Privatized Death Row lawyers may be dropped
By Dara Kam, Palm Beach Post
TALLAHASSEE - A pilot program initiated by Gov. Jeb Bush four years ago
privatizing a state agency representing Death Row inmates may be ended in
response to criticism from Florida Supreme Court justices and others.
The Florida Senate agreed Wednesday to reestablish the northern Capital
Collateral Regional Counsel, the office of state-employed lawyers and
support staff that Bush did away with in favor of a registry of private
attorneys representing inmates condemned to death.
Bush's move was designed to save the state money and speed up the appeals
process, but instead has resulted in delays because of inexperienced private
lawyers and a lack of oversight, according to the Commission on Capital
Cases, which consists of judges and lawmakers.
This year Supreme Court Justice Raul Cantero, appointed by Bush,
characterized the work of the private attorneys handling the final appeals
for Death Row convicts as "some of the worst lawyering I've seen."
Last month, Supreme Court Chief Justice R. Fred Lewis asked Senate Criminal
Justice Appropriations Committee Chairman Victor Crist, who also chairs the
Commission on Capital Cases, to reinstate the northern region.
"This Court is unanimously and firmly of the view that the CCRC structure
with the three regional offices ... is far superior to the private attorney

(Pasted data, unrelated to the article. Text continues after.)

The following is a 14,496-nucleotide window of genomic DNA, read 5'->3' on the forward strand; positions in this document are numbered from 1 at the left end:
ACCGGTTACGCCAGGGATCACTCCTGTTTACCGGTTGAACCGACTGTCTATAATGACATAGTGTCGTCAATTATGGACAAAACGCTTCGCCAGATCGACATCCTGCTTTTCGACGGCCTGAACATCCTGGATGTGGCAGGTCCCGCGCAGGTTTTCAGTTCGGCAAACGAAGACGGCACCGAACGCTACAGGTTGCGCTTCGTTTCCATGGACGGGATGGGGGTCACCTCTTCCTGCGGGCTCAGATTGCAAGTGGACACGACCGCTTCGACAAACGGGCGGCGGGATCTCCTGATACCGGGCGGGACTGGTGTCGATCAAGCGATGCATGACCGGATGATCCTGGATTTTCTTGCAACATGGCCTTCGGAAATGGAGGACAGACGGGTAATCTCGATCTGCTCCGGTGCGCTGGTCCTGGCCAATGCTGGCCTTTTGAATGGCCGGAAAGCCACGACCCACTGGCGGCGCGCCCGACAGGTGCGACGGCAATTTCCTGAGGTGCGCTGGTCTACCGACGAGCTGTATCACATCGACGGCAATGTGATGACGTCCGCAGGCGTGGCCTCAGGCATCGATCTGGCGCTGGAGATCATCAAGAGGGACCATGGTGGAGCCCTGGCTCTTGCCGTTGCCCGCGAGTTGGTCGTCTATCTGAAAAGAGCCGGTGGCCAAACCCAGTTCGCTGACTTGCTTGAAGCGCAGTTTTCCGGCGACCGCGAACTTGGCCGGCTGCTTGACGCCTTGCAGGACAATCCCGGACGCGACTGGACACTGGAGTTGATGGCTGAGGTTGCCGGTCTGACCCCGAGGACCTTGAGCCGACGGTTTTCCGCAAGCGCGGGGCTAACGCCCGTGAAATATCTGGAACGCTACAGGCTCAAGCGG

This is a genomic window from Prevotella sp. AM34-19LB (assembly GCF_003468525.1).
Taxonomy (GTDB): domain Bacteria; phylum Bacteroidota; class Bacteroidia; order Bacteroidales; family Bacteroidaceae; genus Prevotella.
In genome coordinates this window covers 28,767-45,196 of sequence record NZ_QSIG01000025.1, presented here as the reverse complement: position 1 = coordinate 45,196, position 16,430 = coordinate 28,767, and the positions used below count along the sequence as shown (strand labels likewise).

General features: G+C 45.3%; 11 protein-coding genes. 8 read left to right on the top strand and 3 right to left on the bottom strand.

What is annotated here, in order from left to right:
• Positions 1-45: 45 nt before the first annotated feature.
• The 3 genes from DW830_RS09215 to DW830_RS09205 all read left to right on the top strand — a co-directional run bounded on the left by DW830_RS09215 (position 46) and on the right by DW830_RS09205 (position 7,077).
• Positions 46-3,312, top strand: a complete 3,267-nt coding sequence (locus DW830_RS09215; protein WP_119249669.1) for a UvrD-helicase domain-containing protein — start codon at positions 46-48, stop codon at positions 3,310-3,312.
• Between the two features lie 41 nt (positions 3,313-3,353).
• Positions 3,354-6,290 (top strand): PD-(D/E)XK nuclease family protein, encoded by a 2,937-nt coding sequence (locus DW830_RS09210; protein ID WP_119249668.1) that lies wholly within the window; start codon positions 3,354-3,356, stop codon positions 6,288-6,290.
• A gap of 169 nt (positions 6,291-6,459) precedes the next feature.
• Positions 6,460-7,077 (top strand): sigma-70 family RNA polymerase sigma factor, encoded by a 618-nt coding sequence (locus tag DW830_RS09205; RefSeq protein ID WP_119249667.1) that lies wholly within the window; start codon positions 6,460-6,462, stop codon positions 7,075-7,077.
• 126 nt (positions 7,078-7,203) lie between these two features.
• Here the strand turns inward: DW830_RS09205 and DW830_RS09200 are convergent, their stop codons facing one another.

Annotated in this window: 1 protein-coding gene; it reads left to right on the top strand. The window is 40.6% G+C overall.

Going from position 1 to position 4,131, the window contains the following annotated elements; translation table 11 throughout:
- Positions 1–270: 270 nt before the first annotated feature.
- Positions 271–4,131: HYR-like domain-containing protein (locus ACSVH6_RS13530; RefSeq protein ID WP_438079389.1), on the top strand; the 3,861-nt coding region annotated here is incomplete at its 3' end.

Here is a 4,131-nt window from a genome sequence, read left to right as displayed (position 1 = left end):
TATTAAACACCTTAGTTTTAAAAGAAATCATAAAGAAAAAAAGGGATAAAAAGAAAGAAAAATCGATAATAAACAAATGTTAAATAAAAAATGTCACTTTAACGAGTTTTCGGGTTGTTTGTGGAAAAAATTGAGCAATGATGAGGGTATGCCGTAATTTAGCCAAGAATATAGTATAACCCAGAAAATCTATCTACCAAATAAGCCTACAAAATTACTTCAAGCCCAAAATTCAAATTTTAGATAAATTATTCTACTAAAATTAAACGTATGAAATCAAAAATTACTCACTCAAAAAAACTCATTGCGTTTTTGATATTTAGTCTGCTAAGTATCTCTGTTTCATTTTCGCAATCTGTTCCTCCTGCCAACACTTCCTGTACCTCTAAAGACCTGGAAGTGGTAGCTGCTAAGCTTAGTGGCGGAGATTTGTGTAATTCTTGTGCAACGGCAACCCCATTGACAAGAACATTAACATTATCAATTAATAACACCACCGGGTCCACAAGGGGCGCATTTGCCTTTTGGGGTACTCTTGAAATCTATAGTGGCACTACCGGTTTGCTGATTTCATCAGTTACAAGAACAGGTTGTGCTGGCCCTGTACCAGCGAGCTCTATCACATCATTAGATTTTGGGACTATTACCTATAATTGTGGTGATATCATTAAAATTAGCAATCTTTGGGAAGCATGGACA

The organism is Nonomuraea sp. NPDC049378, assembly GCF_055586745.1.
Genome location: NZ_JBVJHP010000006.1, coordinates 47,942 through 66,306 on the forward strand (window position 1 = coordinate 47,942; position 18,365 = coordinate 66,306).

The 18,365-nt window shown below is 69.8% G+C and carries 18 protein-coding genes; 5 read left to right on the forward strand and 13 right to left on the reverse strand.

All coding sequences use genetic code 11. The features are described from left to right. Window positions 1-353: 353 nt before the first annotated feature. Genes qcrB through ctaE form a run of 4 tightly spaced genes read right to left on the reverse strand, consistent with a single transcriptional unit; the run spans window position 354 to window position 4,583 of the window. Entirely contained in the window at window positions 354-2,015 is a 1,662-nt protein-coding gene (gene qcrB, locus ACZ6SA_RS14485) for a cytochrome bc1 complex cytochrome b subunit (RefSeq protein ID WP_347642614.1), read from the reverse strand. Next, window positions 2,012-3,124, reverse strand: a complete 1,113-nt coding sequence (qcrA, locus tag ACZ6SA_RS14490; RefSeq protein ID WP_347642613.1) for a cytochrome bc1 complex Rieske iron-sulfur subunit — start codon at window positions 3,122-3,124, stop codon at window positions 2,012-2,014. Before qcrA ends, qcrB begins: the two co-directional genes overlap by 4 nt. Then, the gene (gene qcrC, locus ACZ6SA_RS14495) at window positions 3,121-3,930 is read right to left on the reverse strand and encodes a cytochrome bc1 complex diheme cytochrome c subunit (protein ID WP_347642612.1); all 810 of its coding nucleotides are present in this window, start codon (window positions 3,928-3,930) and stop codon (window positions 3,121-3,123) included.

registry approach," Lewis wrote, urging the legislature to do away with the
Crist said he hopes to convince the House to agree although the House budget
does not include a similar appropriation, which would require about another
$600,000 to purchase office equipment such as desks and computers that were
done away with in 2003.
"I felt reinstating that region would be the wisest thing to do in order to
maintain a level of credibility in this process that the courts were
comfortable with," Crist told the Commission on Capital Cases.
Rep. Dan Gelber, D-Miami Beach, a former prosecutor who opposed privatizing
the counsels and who serves on the Commission on Capital Cases, said he
supports reinstating the northern state-run office.
"Everyone who's looked at this comes to the conclusion it's not better and
it's not cheaper. ... It's just a clumsier way to do it," he said. "There's
no reason to privatize. You're not saving money and you're not getting
Source : Palm Beach Post